Research has implications for more common pulmonary disorders

PHOENIX [June 19, 2024] – According to a study published in Nature Communications, research conducted at the Phoenix Children’s Research Institute at the University of Arizona College of Medicine — Phoenix, shows how frequent non-coding FOXF1 gene deletions that interfere with important DNA regulatory regions, called enhancers, can lead to Alveolar Capillary Dysplasia with Misalignment of Pulmonary Veins (ACDMPV), a rare, lethal, genetic lung disease which causes respiratory failure in newborns and infants.

The FOXF1 protein is critically important in pulmonary vascular development, specifically responsible for the extension and branching of airways and blood vessels in the developing lung. 

“Prior to this study, we knew deletions and mutations in the FOXF1 gene locus can result in ACDMPV, so our goal was to identify FOXF1 enhancers associated with the disease so we can diagnose it more precisely in newborn babies,” said Vlad Kalinichenko, MD, PhD, internationally renowned lung development and regeneration researcher and director of the Phoenix Children’s Research Institute at the University of Arizona College of Medicine – Phoenix.

This study, conducted in collaboration with Cincinnati Children’s Hospital Medical Center, identified four upstream enhancers in the FOXF1 gene locus — FOXF1 Expression in the Lung 1, 2, 3 and 4. It further showed these elements stimulate cell-specific FOXF1 expression in pulmonary endothelium and stromal cells, such as fibroblasts and pericytes. Pulmonary endothelial cells are essential to the development of alveoli, the tiny branches of air tubes in the lungs responsible for the exchange of oxygen and carbon dioxide in the bloodstream. Likewise, pulmonary stromal cells are also important to lung development and are a crucial component of overall lung structure.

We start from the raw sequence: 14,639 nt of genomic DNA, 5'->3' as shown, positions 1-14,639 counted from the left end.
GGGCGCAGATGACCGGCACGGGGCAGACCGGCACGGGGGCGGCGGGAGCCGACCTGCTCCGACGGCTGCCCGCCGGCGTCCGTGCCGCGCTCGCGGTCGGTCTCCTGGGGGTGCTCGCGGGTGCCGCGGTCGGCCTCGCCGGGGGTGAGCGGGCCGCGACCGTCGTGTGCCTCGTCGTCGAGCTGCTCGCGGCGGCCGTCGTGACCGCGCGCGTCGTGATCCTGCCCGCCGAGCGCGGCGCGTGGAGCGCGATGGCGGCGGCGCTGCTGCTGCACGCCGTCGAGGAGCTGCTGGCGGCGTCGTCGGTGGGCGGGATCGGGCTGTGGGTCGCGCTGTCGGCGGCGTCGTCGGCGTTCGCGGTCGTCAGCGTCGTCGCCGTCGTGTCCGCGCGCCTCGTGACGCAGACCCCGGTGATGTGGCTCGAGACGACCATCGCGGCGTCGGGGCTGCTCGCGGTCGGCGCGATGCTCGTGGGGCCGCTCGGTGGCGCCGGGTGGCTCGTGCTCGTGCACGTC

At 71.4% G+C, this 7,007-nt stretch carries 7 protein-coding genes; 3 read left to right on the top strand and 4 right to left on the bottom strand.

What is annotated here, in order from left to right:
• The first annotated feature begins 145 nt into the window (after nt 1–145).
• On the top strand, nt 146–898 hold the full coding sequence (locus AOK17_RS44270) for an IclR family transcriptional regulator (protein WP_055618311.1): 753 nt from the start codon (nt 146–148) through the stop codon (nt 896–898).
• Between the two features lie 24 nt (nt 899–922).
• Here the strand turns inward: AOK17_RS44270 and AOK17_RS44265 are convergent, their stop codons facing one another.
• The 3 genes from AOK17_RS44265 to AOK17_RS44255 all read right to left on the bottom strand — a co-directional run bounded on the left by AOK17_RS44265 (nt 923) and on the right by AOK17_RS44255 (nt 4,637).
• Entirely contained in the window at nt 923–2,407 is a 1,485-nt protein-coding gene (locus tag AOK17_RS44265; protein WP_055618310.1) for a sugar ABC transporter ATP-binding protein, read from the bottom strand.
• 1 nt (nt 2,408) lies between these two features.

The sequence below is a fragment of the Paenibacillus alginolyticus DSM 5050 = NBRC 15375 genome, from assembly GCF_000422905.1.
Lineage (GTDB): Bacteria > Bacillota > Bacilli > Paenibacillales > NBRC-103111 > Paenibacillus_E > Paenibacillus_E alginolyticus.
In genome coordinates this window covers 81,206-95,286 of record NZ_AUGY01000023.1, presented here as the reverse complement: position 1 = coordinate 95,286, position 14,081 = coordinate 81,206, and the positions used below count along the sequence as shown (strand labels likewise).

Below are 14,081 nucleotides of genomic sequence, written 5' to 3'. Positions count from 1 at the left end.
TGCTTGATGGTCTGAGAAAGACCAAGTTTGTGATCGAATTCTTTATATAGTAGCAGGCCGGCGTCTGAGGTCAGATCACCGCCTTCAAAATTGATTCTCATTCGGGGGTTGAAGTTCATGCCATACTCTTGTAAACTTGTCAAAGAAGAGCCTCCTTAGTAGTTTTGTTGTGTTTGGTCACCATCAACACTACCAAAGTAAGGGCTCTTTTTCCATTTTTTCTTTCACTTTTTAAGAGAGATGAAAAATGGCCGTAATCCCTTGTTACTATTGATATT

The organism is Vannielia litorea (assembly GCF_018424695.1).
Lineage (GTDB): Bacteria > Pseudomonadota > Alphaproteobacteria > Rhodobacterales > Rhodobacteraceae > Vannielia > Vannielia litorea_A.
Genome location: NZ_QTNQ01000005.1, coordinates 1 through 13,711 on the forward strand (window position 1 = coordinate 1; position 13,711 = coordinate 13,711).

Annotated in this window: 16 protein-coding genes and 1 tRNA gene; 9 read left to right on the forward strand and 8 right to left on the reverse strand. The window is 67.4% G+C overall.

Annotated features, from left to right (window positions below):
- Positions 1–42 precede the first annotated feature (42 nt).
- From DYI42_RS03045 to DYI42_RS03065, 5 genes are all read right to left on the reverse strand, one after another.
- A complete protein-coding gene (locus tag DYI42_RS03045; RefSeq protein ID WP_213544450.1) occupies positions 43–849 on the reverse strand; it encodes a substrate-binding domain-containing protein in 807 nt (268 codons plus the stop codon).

Since many non-coding deletions in or near the FOXF1 gene locus cause ACDMPV, identifying specific pathogenic FOXF1 enhancers — that are critical for lung development — is important to understand and diagnose ACDMPV. This work could also enable better genetic screening for the disease, which currently relies primarily on exome DNA sequencing. 

“This study demonstrates four specific FOXF1 enhancers play critical roles in the development of ACDMPV and resolves an important clinical question regarding why frequent non-coding FOXF1 deletions that interfere with endothelial and mesenchymal enhancers can lead to this lethal disease,” said Dr. Kalinichenko. “Identifying mutations in the FOXF1 gene locus sooner will be critical for accurate genetic diagnosis of this severe congenital disease. As we continue to gain additional insight into how genes work, it will improve our capabilities to implement effective therapeutic interventions in more common pulmonary disorders of newborns and infants, such as bronchopulmonary dysplasia and congenital diaphragmatic hernia.”

The Phoenix Children's Research Institute at the University of Arizona College of Medicine –Phoenix launched in May 2023, formalizing a longstanding research collaboration between the health system and the University of Arizona College of Medicine – Phoenix. The Research Institute includes more than 700 active studies, 640 research investigators and 90 research staff members, including research scientists, associates, biostatisticians, pharmacists, nurses and coordinators. Scientists engage in research across multiple clinical disciplines, including cancerneurologycardiologypulmonology and more.